Rome Catholic senior takes top honors at Utica College Regional Science Fair

By Claudia Mathis
SUN staff writer

ROME — Rome Catholic senior James Kobylanski’s goal is to become a cyber forensics attorney and he is now well on his way.

On March 27, he earned senior level grand champion honors at the Utica College Regional Science Fair. Kobylanski won many prizes for his project, “You Catch More Flies with Honey,” including a two-year half-tuition scholarship at Utica College, the opportunity to compete in the 2010 Intel International Science and Engineering Fair in San Jose, Calif. in May and a laptop computer.

“It’s a dream come true that I can go to Utica College,” said Kobylanski. The teen had planned to attend nearby Mohawk Community College before winning the scholarship.

Kobylanski plans to enter his project in the upcoming fair in California after making some revisions and tweaking the quality of the project.

Kobylanski gave the laptop computer he won in the competition to his project assistant/partner, Rome Catholic senior Patrick Riollo. Kobylanski’s assistant helped him gather and sort the data for completing the project and he felt extremely grateful for Riollo’s help.

When Kobylanski heard he had won, he said he felt light-headed. “I almost fell out of my chair,” he remembered. “My father cried — its one of the two times that I’ve ever seen my father cry. My parents have been huge supporters — they’re a big part of my success.”

Nearly 70 students from the area’s schools competed in the fair this year. “The fair is held each year in order to stimulate an active interest in science and engineering while providing an educational experience and public recognition to talented students,” said Lawrence Aaronson, Utica College professor of biology and science fair director.

Kobylanski said his two main interests are cyber security and astrophysics. It was during his cyber security class in September 2009 that the seed for his cyber security project germinated.

Created in partnership with the Rome Air Force Laboratory, Syracuse University and ITT Industry, the unique cyber security curriculum offered at Rome Catholic School since 2004 teaches students about data protection, computer network protocols and vulnerabilities, security, firewalls and forensics, data hiding and infrastructure and wireless security. The teachers also discuss ethical and legal considerations in cyber security.

In September, Sandra Engle, Rome Catholic cyber security teacher and technology mentor, received an email from an employee of a company in Arizona. After learning about the school’s cyber security program, he inquired about their knowledge and capacity of Intrusion Detection Systems, also called honey pots. He asked if a member of the cyber security team would design, implement, test and share the technology.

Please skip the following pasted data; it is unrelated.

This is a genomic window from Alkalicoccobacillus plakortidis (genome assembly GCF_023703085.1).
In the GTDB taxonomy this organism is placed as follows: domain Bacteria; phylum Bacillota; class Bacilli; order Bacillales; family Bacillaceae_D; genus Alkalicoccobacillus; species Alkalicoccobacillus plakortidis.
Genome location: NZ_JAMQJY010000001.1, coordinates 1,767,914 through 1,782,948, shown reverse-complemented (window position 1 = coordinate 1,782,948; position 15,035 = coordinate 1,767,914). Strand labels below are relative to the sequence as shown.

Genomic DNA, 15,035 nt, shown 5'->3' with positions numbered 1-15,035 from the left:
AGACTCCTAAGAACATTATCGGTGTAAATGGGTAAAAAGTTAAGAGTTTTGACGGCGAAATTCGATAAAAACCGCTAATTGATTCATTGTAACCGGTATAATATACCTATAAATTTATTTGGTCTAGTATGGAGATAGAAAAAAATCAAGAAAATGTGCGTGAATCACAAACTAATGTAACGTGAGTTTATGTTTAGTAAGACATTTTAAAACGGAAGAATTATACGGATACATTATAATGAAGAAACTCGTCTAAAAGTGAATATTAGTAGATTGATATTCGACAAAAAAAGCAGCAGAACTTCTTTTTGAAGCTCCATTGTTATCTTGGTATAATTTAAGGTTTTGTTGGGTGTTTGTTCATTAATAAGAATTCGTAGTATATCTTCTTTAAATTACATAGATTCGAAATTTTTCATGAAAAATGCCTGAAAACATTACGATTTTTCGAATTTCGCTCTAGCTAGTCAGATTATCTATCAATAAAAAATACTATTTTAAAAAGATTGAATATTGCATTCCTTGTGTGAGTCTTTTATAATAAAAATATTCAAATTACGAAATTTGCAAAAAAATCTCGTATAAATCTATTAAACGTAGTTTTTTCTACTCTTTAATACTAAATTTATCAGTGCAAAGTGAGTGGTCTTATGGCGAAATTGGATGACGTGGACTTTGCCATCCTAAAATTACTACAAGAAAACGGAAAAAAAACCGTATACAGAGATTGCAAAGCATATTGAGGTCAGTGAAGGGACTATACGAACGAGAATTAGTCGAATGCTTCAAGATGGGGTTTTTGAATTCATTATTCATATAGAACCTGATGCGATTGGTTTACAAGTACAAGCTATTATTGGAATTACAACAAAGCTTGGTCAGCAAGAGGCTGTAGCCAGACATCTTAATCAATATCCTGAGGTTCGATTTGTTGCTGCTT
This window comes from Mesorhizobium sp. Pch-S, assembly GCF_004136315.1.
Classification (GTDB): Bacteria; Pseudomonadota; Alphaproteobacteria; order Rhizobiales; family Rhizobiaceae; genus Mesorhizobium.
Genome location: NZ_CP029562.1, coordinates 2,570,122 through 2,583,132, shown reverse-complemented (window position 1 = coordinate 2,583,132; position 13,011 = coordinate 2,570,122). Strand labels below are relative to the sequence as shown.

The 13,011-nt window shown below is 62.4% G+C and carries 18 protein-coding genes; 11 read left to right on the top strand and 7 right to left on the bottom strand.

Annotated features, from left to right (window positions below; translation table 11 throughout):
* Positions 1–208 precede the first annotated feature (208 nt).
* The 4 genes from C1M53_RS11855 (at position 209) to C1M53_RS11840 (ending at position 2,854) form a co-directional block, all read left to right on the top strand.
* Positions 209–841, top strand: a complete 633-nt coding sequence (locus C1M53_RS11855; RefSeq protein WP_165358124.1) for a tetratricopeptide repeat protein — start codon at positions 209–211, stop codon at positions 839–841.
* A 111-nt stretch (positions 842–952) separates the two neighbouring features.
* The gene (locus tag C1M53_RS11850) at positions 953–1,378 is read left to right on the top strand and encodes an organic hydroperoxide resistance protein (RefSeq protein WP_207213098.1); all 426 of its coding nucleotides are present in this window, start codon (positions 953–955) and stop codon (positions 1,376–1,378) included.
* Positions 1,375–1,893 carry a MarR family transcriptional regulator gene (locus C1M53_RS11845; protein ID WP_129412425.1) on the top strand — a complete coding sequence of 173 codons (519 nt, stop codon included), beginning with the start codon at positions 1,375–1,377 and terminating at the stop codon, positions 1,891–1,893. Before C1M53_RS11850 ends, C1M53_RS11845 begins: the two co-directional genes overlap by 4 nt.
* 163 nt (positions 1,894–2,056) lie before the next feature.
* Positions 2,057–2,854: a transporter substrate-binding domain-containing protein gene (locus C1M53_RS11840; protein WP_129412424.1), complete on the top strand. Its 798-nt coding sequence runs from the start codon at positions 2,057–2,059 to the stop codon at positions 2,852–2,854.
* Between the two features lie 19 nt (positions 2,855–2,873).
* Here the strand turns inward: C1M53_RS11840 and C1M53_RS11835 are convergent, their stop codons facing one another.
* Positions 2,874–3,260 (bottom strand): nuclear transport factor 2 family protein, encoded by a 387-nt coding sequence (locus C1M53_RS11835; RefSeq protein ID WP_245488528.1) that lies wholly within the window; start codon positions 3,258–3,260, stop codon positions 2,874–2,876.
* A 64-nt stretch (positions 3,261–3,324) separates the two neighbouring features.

Kobylanski and Engle were excited about taking on the experiment, but they declined the offer, realizing that they didn’t have the means, assets or abilities to accomplish the task.

“After formally declining the offer, the idea was born for my would-be project, ‘You Catch More Flies with Honey,’“ said Kobylanski. “The logic went something like this: while I couldn’t contribute to the intrusion detection world on a professional level, I could certainly create a microcosm of the world, in order to see what an intruder to the Rome Catholic Cyber Infrastructure might desire access to.”

The purpose of the project was to prioritize potential cyber security threats at the school. This was done in order to illuminate the areas that require more security protocols; security protocols in the form of intrusion detection systems, or Honey Pots, which monitor and protect a server on which a vast number of systems reside.

The procedure for the experiment included collecting, interpreting and graphing data from Rome Catholic students in grades seven through 12.

The students selected one of five folders or “Pots of Honey” that represented potential high-risk areas. The folders were titled: Student Grades, Wi-Fi Passwords, Student Disciplinary Records, Lunch Account Codes and School Finances.

For about a week, the data was collected and organized and then it was processed and interpreted. In the following weeks, the data was recorded, plotted and graphed according to the spectrums that the hypotheses demanded.

Finally, the conclusions were drawn and posted, and the ideas for a follow-up study were established.

Kobylanski began to work on the project September 28 and averaged 1 1/2 hours per day.

“The project has been a joy to create and apply, and has brought everyone involved, especially myself, a fulfilling and rewarding experience,” he said.

Rome Catholic is extremely proud of its students. An additional five young people earned special awards at the science fair. Alexander Rudiak was honored for his project entitled “Feed your Head, Does Brain Food Really Make you Smarter?” He tested the effect of food on the intelligence of mice by feeding them either vitamins or organic food. The result of his experiment proved organic food worked faster in the mice’s brains.

Andrew Jeselson tested snowflakes from five different regions for PH levels and cleanliness in his project entitled “What’s in Your Snowflake?”

Katy Stanton and Brooke Costello worked together on their “Heartbeat vs. Music Beat” project. They discovered that one’s heart rate is affected by music.

Joseph Stanton explored the core of a computer operating system with his project “Computing Kernels.”

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